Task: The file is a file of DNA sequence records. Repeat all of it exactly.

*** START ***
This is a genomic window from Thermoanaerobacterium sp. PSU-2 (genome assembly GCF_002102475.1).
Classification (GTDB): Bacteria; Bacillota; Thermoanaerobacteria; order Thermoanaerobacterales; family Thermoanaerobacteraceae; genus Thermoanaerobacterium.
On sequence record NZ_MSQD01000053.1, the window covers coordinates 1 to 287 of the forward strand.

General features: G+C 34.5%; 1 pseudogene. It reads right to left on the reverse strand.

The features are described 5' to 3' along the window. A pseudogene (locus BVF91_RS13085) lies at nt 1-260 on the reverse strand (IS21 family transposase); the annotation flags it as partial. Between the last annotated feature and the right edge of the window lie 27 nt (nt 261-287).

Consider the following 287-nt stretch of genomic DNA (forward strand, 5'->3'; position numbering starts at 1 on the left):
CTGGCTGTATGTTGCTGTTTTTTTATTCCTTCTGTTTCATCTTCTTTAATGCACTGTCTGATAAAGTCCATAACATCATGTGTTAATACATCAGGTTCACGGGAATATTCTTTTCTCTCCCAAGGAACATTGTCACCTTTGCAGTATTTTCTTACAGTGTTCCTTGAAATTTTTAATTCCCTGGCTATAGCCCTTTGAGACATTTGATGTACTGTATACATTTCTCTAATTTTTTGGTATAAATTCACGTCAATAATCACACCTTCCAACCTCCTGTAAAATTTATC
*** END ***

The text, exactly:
This is a genomic window from Thermoanaerobacterium sp. PSU-2 (genome assembly GCF_002102475.1).
Classification (GTDB): Bacteria; Bacillota; Thermoanaerobacteria; order Thermoanaerobacterales; family Thermoanaerobacteraceae; genus Thermoanaerobacterium.
On sequence record NZ_MSQD01000053.1, the window covers coordinates 1 to 287 of the forward strand.

General features: G+C 34.5%; 1 pseudogene. It reads right to left on the reverse strand.

The features are described 5' to 3' along the window. A pseudogene (locus BVF91_RS13085) lies at nt 1-260 on the reverse strand (IS21 family transposase); the annotation flags it as partial. Between the last annotated feature and the right edge of the window lie 27 nt (nt 261-287).

Consider the following 287-nt stretch of genomic DNA (forward strand, 5'->3'; position numbering starts at 1 on the left):
CTGGCTGTATGTTGCTGTTTTTTTATTCCTTCTGTTTCATCTTCTTTAATGCACTGTCTGATAAAGTCCATAACATCATGTGTTAATACATCAGGTTCACGGGAATATTCTTTTCTCTCCCAAGGAACATTGTCACCTTTGCAGTATTTTCTTACAGTGTTCCTTGAAATTTTTAATTCCCTGGCTATAGCCCTTTGAGACATTTGATGTACTGTATACATTTCTCTAATTTTTTGGTATAAATTCACGTCAATAATCACACCTTCCAACCTCCTGTAAAATTTATC